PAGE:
This is the path that I’m inclined to take with the company, and what I’ll be arguing for in this post – that a graceful decline is the way forward.
To make the case that a graceful decline is the way to go, I’ll be considering a few things. I’ll be suggesting some ways as to which we could grow the company, and then move on to talk about the benefits and costs of growing the company. I’ll argue that the costs outweigh the benefits, and so a graceful decline is the way forward.
How we might grow
I’ve been thinking about this for the past year now, and here are some things I’ve come up with:
- Getting our courses and products into schools (private schools especially)
- Starting one-to-one private tuition, possibly into very high-paying clientele
- Online ad campaigns on Facebook, Twitter, Instagram and other sites (as some of our competitors are doing)
- Online brand presence on TSR
- Partnering with more organisations
- Writing more blog posts and articles to improve our SEO (search engine optimisation)
So there are definitely things that we could be doing. Further, we’ve had a few emails from older students at medical school asking about doing OSCE courses, or medical school finals courses. Interestingly, a few years ago, I actually bought the domain oscecrashcourse.com thinking that it might be on the cards.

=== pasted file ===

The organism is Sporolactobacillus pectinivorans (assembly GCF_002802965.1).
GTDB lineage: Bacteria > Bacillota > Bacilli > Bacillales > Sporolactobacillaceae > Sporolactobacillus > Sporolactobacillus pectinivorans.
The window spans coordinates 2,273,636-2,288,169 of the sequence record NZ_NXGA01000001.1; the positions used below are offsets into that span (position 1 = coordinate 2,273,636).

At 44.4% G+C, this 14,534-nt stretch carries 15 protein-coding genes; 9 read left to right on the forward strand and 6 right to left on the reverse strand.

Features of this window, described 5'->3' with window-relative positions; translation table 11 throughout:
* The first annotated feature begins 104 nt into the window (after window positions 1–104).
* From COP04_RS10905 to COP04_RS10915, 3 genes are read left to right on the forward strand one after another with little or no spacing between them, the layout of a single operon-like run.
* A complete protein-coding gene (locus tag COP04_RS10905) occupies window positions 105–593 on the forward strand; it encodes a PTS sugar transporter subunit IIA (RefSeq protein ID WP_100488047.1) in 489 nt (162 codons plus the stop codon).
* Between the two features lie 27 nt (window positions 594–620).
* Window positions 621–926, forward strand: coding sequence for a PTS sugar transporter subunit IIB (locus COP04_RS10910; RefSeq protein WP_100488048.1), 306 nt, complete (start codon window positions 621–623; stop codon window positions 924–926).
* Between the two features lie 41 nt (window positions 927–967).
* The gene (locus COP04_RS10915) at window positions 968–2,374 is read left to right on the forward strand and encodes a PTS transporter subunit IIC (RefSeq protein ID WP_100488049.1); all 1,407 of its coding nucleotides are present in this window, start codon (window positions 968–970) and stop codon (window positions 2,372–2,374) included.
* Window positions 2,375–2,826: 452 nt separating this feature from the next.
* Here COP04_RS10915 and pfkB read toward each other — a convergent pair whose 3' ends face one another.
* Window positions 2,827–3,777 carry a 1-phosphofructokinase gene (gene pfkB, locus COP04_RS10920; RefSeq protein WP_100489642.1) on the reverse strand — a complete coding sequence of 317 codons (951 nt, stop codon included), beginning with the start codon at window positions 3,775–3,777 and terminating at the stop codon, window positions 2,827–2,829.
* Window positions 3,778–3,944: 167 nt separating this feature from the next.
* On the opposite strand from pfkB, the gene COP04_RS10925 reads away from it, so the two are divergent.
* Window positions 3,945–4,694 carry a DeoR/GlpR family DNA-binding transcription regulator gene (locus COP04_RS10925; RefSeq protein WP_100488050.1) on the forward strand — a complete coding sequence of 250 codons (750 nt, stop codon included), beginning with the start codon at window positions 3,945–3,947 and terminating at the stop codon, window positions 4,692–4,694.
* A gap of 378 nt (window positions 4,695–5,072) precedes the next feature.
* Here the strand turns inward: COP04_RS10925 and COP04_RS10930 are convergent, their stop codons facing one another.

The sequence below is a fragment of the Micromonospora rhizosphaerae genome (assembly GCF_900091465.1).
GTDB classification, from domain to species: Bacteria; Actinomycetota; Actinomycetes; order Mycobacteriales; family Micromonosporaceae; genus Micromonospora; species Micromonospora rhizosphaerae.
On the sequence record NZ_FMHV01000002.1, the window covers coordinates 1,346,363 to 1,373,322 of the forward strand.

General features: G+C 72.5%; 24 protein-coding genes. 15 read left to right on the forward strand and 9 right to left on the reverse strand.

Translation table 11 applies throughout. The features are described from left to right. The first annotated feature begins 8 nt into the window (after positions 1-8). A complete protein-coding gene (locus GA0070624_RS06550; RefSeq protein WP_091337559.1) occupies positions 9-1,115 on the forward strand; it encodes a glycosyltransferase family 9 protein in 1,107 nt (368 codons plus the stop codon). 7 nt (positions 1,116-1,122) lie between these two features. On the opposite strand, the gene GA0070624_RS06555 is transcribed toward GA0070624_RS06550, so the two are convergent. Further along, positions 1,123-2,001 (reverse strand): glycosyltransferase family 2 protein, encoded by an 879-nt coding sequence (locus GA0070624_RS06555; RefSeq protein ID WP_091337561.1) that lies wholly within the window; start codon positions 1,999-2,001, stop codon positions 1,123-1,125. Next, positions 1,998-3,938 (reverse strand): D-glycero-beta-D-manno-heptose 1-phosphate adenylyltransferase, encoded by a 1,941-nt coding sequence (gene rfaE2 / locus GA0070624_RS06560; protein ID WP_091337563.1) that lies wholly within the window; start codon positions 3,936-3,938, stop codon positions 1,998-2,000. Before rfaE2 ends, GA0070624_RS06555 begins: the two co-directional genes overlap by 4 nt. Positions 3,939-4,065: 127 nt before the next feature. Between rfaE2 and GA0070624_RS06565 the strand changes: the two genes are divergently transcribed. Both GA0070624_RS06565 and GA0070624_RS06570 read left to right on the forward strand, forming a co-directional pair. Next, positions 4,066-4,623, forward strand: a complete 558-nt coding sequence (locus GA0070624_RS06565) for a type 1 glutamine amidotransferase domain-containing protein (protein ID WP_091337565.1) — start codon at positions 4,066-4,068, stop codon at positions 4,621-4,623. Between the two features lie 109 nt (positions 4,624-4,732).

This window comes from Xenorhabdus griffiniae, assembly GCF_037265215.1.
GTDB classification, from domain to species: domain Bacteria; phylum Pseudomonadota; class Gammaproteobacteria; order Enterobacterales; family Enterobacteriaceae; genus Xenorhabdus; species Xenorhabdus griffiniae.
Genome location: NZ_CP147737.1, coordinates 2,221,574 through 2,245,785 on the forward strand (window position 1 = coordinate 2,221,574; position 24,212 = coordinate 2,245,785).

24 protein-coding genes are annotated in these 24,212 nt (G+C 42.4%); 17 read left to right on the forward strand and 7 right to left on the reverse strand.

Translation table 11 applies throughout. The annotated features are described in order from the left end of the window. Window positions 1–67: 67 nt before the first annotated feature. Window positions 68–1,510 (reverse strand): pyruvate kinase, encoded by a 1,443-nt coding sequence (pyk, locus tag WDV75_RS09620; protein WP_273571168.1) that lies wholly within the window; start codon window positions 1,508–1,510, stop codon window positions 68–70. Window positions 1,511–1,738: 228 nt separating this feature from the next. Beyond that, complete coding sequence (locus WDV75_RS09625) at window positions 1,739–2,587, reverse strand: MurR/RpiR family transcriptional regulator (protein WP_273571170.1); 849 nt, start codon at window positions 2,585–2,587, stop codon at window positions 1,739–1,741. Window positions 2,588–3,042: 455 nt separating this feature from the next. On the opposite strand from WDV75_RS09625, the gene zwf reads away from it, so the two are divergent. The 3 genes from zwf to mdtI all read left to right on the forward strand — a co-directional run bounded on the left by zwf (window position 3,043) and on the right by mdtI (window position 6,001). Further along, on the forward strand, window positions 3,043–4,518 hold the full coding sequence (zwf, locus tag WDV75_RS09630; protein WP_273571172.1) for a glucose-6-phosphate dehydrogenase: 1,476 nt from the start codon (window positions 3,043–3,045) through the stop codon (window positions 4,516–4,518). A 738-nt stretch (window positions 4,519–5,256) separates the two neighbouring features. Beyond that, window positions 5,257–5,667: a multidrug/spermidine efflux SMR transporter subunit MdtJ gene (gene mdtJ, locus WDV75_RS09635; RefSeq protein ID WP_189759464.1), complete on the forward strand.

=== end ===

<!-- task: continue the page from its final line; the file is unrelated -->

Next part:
I say all this to show that there are definitely directions in which the company could grow/expand, but I’m now going to talk about the benefits and costs of this expansion and ultimately hopefully argue that the benefits don’t justify the costs.
Benefits of Growth
At the risk of sounding like a douche, there’s no getting around the fact that the main benefit of growth is money. As the company grows and we get more students for our courses and online products, our revenues increase, our profits rise, and ultimately, our teachers and directors get more money in our pockets.
I suppose we also get to ‘help more people’ get into medical school, but to tout that as a benefit of growth is disingenuous, given that it’s very much a side-effect of our business rather than its primary raison de continuer.
Costs of Growth